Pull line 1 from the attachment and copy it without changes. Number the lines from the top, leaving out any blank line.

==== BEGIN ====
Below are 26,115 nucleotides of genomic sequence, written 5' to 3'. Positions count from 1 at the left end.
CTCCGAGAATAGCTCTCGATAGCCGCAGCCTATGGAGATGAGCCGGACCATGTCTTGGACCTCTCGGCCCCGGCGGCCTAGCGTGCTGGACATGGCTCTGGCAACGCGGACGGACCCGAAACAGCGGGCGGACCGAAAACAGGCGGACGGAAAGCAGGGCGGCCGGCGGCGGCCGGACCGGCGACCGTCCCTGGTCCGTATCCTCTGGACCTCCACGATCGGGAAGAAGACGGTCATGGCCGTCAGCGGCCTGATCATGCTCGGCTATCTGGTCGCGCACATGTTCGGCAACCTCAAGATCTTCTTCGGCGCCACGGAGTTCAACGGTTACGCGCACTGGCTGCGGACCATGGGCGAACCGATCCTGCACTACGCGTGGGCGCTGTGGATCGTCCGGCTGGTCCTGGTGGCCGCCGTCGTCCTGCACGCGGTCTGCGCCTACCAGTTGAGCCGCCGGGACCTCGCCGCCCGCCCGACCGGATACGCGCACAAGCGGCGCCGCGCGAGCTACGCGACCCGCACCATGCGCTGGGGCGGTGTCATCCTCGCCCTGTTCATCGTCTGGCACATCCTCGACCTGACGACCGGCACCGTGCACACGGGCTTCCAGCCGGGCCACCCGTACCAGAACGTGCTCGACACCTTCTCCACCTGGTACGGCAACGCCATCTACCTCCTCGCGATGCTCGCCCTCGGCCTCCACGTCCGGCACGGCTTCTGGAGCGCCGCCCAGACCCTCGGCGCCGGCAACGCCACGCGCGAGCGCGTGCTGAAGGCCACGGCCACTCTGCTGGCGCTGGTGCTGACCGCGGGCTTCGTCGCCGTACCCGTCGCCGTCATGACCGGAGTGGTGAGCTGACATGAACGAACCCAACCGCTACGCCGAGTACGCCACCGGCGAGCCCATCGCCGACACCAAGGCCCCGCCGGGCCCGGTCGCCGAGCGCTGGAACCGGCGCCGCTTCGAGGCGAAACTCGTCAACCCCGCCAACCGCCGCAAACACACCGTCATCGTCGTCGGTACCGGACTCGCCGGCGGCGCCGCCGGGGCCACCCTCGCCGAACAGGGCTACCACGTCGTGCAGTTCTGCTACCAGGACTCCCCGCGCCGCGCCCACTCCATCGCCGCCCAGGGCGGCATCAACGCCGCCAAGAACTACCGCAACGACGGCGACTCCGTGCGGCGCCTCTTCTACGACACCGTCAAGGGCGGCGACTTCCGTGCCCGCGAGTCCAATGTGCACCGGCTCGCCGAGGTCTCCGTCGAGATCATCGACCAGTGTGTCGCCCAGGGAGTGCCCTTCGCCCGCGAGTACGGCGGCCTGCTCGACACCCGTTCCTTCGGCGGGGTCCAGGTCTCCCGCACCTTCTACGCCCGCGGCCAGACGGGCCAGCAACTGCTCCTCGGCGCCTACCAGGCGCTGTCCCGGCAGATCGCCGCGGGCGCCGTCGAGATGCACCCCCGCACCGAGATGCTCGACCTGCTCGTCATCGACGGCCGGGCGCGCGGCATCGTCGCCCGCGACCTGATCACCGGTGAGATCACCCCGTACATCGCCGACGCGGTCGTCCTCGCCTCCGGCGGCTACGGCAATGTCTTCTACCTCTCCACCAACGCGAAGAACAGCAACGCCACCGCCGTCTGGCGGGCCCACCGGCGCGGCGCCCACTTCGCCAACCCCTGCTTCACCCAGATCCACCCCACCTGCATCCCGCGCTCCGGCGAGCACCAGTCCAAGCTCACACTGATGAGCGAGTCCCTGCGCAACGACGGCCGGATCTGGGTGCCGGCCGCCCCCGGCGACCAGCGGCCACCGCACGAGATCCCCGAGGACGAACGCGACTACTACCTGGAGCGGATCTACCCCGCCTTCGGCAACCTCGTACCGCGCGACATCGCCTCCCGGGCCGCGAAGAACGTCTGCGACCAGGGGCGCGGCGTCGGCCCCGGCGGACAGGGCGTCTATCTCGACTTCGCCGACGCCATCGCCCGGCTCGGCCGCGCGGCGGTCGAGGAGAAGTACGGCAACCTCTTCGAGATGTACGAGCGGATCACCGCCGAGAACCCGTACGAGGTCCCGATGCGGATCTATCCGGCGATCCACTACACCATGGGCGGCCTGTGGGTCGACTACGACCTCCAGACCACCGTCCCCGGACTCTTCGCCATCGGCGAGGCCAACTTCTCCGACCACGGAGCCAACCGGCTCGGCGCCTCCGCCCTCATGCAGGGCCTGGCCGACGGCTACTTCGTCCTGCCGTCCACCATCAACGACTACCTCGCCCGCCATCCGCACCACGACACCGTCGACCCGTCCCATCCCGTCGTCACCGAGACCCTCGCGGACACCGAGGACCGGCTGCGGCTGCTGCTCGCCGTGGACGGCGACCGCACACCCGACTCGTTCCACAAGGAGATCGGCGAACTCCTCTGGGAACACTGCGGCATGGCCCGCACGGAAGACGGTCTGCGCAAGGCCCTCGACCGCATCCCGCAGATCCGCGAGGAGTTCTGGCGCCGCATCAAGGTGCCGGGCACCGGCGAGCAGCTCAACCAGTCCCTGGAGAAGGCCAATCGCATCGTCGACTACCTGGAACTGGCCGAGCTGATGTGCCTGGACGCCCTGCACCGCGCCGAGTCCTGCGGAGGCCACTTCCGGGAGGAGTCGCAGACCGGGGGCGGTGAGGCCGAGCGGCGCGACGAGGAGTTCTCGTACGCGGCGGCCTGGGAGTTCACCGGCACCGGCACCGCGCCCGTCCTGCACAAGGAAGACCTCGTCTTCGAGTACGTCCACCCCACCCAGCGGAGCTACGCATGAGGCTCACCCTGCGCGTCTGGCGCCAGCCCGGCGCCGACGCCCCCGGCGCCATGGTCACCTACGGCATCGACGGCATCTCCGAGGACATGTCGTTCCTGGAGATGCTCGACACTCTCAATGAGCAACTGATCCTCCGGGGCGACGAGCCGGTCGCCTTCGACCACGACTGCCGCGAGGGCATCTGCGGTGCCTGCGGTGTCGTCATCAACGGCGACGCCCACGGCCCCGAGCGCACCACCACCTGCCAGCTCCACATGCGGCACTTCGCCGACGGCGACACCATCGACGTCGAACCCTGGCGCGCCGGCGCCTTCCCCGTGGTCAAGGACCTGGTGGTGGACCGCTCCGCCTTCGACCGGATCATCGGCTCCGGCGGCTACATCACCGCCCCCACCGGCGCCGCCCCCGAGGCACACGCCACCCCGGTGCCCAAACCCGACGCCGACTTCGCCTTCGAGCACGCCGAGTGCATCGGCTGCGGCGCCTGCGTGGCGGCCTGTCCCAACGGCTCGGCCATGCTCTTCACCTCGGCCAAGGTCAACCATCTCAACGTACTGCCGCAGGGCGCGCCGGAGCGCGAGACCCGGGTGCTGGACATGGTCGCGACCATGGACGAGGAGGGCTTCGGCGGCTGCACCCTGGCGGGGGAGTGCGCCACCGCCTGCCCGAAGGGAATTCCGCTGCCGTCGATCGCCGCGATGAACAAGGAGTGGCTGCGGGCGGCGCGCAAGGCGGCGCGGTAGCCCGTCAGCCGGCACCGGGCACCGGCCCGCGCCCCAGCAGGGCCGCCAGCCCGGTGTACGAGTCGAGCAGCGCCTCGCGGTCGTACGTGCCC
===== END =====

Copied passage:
Below are 26,115 nucleotides of genomic sequence, written 5' to 3'. Positions count from 1 at the left end.